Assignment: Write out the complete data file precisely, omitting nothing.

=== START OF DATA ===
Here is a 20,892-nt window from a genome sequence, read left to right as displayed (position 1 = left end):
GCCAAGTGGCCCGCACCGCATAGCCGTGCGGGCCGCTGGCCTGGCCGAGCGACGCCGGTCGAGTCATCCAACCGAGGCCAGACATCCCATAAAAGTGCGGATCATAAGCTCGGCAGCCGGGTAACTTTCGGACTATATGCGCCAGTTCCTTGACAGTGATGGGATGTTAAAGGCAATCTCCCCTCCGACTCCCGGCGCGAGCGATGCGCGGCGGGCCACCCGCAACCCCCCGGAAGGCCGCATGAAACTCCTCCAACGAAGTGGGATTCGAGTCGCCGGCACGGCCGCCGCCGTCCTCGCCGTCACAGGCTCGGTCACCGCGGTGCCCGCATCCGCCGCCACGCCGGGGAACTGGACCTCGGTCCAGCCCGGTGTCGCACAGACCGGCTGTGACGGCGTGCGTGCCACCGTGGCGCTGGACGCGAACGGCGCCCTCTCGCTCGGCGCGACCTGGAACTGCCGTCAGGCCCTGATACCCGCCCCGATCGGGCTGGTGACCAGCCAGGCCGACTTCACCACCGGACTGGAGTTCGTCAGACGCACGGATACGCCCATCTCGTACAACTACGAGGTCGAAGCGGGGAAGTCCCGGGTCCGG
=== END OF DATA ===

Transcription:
Here is a 20,892-nt window from a genome sequence, read left to right as displayed (position 1 = left end):
GCCAAGTGGCCCGCACCGCATAGCCGTGCGGGCCGCTGGCCTGGCCGAGCGACGCCGGTCGAGTCATCCAACCGAGGCCAGACATCCCATAAAAGTGCGGATCATAAGCTCGGCAGCCGGGTAACTTTCGGACTATATGCGCCAGTTCCTTGACAGTGATGGGATGTTAAAGGCAATCTCCCCTCCGACTCCCGGCGCGAGCGATGCGCGGCGGGCCACCCGCAACCCCCCGGAAGGCCGCATGAAACTCCTCCAACGAAGTGGGATTCGAGTCGCCGGCACGGCCGCCGCCGTCCTCGCCGTCACAGGCTCGGTCACCGCGGTGCCCGCATCCGCCGCCACGCCGGGGAACTGGACCTCGGTCCAGCCCGGTGTCGCACAGACCGGCTGTGACGGCGTGCGTGCCACCGTGGCGCTGGACGCGAACGGCGCCCTCTCGCTCGGCGCGACCTGGAACTGCCGTCAGGCCCTGATACCCGCCCCGATCGGGCTGGTGACCAGCCAGGCCGACTTCACCACCGGACTGGAGTTCGTCAGACGCACGGATACGCCCATCTCGTACAACTACGAGGTCGAAGCGGGGAAGTCCCGGGTCCGG